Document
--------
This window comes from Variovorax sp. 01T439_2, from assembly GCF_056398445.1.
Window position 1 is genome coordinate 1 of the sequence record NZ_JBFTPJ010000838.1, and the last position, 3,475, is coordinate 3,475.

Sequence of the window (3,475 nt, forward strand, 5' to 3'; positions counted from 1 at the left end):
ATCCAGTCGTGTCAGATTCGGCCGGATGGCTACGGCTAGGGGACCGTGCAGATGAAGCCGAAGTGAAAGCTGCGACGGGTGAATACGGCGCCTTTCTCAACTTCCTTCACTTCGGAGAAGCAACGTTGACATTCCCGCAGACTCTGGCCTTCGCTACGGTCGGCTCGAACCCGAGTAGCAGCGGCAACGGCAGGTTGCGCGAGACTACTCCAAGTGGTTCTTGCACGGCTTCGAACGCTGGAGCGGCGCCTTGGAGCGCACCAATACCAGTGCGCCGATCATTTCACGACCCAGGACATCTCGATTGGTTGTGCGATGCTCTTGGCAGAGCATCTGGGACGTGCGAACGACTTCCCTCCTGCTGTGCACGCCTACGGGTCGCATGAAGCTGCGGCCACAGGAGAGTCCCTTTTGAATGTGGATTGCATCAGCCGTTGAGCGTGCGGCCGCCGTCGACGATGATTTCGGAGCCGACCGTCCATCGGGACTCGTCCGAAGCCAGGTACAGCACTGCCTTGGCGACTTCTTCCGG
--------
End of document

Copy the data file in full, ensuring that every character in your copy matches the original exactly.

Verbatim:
This window comes from Variovorax sp. 01T439_2, from assembly GCF_056398445.1.
Window position 1 is genome coordinate 1 of the sequence record NZ_JBFTPJ010000838.1, and the last position, 3,475, is coordinate 3,475.

Sequence of the window (3,475 nt, forward strand, 5' to 3'; positions counted from 1 at the left end):
ATCCAGTCGTGTCAGATTCGGCCGGATGGCTACGGCTAGGGGACCGTGCAGATGAAGCCGAAGTGAAAGCTGCGACGGGTGAATACGGCGCCTTTCTCAACTTCCTTCACTTCGGAGAAGCAACGTTGACATTCCCGCAGACTCTGGCCTTCGCTACGGTCGGCTCGAACCCGAGTAGCAGCGGCAACGGCAGGTTGCGCGAGACTACTCCAAGTGGTTCTTGCACGGCTTCGAACGCTGGAGCGGCGCCTTGGAGCGCACCAATACCAGTGCGCCGATCATTTCACGACCCAGGACATCTCGATTGGTTGTGCGATGCTCTTGGCAGAGCATCTGGGACGTGCGAACGACTTCCCTCCTGCTGTGCACGCCTACGGGTCGCATGAAGCTGCGGCCACAGGAGAGTCCCTTTTGAATGTGGATTGCATCAGCCGTTGAGCGTGCGGCCGCCGTCGACGATGATTTCGGAGCCGACCGTCCATCGGGACTCGTCCGAAGCCAGGTACAGCACTGCCTTGGCGACTTCTTCCGG